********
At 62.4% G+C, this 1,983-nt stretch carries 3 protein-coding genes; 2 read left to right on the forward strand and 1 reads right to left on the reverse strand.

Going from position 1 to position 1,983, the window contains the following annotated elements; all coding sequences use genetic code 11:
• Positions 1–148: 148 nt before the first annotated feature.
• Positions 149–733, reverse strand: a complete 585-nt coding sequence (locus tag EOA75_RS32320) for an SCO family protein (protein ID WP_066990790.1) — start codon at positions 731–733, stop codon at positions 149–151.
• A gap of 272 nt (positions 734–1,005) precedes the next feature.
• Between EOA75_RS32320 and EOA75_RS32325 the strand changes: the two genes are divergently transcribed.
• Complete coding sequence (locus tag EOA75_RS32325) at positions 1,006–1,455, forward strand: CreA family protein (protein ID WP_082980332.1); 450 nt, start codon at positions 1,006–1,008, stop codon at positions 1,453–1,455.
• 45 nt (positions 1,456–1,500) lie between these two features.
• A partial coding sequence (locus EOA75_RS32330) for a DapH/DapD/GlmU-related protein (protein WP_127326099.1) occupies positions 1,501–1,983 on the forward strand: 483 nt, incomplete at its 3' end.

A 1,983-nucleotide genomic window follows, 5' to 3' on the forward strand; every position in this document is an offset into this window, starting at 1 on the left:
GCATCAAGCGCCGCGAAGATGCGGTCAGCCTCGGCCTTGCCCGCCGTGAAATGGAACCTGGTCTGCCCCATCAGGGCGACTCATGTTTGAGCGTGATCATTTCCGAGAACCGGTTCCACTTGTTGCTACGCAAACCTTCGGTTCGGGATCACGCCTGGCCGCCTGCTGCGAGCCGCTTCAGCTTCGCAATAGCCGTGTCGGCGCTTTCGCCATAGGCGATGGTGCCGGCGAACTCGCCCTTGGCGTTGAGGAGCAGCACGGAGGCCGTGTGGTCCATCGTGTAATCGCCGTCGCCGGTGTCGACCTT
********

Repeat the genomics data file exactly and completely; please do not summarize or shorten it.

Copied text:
At 62.4% G+C, this 1,983-nt stretch carries 3 protein-coding genes; 2 read left to right on the forward strand and 1 reads right to left on the reverse strand.

Going from position 1 to position 1,983, the window contains the following annotated elements; all coding sequences use genetic code 11:
• Positions 1–148: 148 nt before the first annotated feature.
• Positions 149–733, reverse strand: a complete 585-nt coding sequence (locus tag EOA75_RS32320) for an SCO family protein (protein ID WP_066990790.1) — start codon at positions 731–733, stop codon at positions 149–151.
• A gap of 272 nt (positions 734–1,005) precedes the next feature.
• Between EOA75_RS32320 and EOA75_RS32325 the strand changes: the two genes are divergently transcribed.
• Complete coding sequence (locus tag EOA75_RS32325) at positions 1,006–1,455, forward strand: CreA family protein (protein ID WP_082980332.1); 450 nt, start codon at positions 1,006–1,008, stop codon at positions 1,453–1,455.
• 45 nt (positions 1,456–1,500) lie between these two features.
• A partial coding sequence (locus EOA75_RS32330) for a DapH/DapD/GlmU-related protein (protein WP_127326099.1) occupies positions 1,501–1,983 on the forward strand: 483 nt, incomplete at its 3' end.

A 1,983-nucleotide genomic window follows, 5' to 3' on the forward strand; every position in this document is an offset into this window, starting at 1 on the left:
GCATCAAGCGCCGCGAAGATGCGGTCAGCCTCGGCCTTGCCCGCCGTGAAATGGAACCTGGTCTGCCCCATCAGGGCGACTCATGTTTGAGCGTGATCATTTCCGAGAACCGGTTCCACTTGTTGCTACGCAAACCTTCGGTTCGGGATCACGCCTGGCCGCCTGCTGCGAGCCGCTTCAGCTTCGCAATAGCCGTGTCGGCGCTTTCGCCATAGGCGATGGTGCCGGCGAACTCGCCCTTGGCGTTGAGGAGCAGCACGGAGGCCGTGTGGTCCATCGTGTAATCGCCGTCGCCGGTGTCGACCTT